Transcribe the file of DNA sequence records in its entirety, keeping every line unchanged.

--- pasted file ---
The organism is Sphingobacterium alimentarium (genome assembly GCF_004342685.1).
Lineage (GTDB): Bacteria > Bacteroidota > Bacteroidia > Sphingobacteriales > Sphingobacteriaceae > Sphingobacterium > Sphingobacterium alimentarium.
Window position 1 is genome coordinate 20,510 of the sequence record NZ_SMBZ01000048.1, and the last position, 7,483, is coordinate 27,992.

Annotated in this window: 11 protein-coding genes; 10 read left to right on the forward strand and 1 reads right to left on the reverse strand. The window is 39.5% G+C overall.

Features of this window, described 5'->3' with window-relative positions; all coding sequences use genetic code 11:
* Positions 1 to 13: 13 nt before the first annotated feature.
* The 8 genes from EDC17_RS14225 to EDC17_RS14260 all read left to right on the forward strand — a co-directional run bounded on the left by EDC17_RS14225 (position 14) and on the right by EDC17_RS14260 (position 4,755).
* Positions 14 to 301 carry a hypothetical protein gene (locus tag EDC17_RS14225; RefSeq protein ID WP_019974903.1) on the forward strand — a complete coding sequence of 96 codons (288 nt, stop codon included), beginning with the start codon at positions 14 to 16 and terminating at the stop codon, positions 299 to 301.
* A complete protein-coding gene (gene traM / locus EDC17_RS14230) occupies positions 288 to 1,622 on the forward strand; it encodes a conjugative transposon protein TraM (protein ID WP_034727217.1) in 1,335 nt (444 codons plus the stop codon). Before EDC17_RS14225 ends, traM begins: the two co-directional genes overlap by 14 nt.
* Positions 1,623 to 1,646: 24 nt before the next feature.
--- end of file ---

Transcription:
The organism is Sphingobacterium alimentarium (genome assembly GCF_004342685.1).
Lineage (GTDB): Bacteria > Bacteroidota > Bacteroidia > Sphingobacteriales > Sphingobacteriaceae > Sphingobacterium > Sphingobacterium alimentarium.
Window position 1 is genome coordinate 20,510 of the sequence record NZ_SMBZ01000048.1, and the last position, 7,483, is coordinate 27,992.

Annotated in this window: 11 protein-coding genes; 10 read left to right on the forward strand and 1 reads right to left on the reverse strand. The window is 39.5% G+C overall.

Features of this window, described 5'->3' with window-relative positions; all coding sequences use genetic code 11:
* Positions 1 to 13: 13 nt before the first annotated feature.
* The 8 genes from EDC17_RS14225 to EDC17_RS14260 all read left to right on the forward strand — a co-directional run bounded on the left by EDC17_RS14225 (position 14) and on the right by EDC17_RS14260 (position 4,755).
* Positions 14 to 301 carry a hypothetical protein gene (locus tag EDC17_RS14225; RefSeq protein ID WP_019974903.1) on the forward strand — a complete coding sequence of 96 codons (288 nt, stop codon included), beginning with the start codon at positions 14 to 16 and terminating at the stop codon, positions 299 to 301.
* A complete protein-coding gene (gene traM / locus EDC17_RS14230) occupies positions 288 to 1,622 on the forward strand; it encodes a conjugative transposon protein TraM (protein ID WP_034727217.1) in 1,335 nt (444 codons plus the stop codon). Before EDC17_RS14225 ends, traM begins: the two co-directional genes overlap by 14 nt.
* Positions 1,623 to 1,646: 24 nt before the next feature.